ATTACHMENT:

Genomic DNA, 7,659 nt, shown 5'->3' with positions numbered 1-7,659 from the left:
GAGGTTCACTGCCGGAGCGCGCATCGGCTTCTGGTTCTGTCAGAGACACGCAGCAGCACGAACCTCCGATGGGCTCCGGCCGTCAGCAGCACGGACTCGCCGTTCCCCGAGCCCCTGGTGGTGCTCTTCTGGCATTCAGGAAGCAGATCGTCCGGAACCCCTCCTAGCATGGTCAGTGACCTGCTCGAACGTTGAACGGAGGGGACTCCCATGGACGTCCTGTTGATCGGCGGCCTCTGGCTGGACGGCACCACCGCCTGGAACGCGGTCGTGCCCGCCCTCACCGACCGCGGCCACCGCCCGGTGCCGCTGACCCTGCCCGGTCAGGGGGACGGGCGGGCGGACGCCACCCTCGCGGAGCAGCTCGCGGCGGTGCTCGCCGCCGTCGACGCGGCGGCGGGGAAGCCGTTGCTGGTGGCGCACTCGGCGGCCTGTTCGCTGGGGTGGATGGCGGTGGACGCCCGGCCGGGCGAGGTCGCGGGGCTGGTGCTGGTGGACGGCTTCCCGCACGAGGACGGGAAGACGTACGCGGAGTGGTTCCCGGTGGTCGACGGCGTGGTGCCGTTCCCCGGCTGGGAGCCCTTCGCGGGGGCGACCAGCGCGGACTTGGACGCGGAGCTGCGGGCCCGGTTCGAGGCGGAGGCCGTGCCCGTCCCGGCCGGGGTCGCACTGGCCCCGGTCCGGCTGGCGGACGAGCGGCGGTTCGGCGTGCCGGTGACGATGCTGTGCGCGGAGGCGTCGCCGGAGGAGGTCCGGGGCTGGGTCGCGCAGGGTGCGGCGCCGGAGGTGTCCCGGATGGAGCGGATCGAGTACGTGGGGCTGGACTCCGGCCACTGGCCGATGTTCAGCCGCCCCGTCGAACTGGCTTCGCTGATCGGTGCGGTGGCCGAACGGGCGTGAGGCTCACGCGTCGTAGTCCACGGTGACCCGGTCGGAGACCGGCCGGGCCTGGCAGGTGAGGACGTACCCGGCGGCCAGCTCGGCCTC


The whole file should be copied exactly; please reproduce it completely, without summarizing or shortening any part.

Genomic DNA, 7,659 nt, shown 5'->3' with positions numbered 1-7,659 from the left:
GAGGTTCACTGCCGGAGCGCGCATCGGCTTCTGGTTCTGTCAGAGACACGCAGCAGCACGAACCTCCGATGGGCTCCGGCCGTCAGCAGCACGGACTCGCCGTTCCCCGAGCCCCTGGTGGTGCTCTTCTGGCATTCAGGAAGCAGATCGTCCGGAACCCCTCCTAGCATGGTCAGTGACCTGCTCGAACGTTGAACGGAGGGGACTCCCATGGACGTCCTGTTGATCGGCGGCCTCTGGCTGGACGGCACCACCGCCTGGAACGCGGTCGTGCCCGCCCTCACCGACCGCGGCCACCGCCCGGTGCCGCTGACCCTGCCCGGTCAGGGGGACGGGCGGGCGGACGCCACCCTCGCGGAGCAGCTCGCGGCGGTGCTCGCCGCCGTCGACGCGGCGGCGGGGAAGCCGTTGCTGGTGGCGCACTCGGCGGCCTGTTCGCTGGGGTGGATGGCGGTGGACGCCCGGCCGGGCGAGGTCGCGGGGCTGGTGCTGGTGGACGGCTTCCCGCACGAGGACGGGAAGACGTACGCGGAGTGGTTCCCGGTGGTCGACGGCGTGGTGCCGTTCCCCGGCTGGGAGCCCTTCGCGGGGGCGACCAGCGCGGACTTGGACGCGGAGCTGCGGGCCCGGTTCGAGGCGGAGGCCGTGCCCGTCCCGGCCGGGGTCGCACTGGCCCCGGTCCGGCTGGCGGACGAGCGGCGGTTCGGCGTGCCGGTGACGATGCTGTGCGCGGAGGCGTCGCCGGAGGAGGTCCGGGGCTGGGTCGCGCAGGGTGCGGCGCCGGAGGTGTCCCGGATGGAGCGGATCGAGTACGTGGGGCTGGACTCCGGCCACTGGCCGATGTTCAGCCGCCCCGTCGAACTGGCTTCGCTGATCGGTGCGGTGGCCGAACGGGCGTGAGGCTCACGCGTCGTAGTCCACGGTGACCCGGTCGGAGACCGGCCGGGCCTGGCAGGTGAGGACGTACCCGGCGGCCAGCTCGGCCTC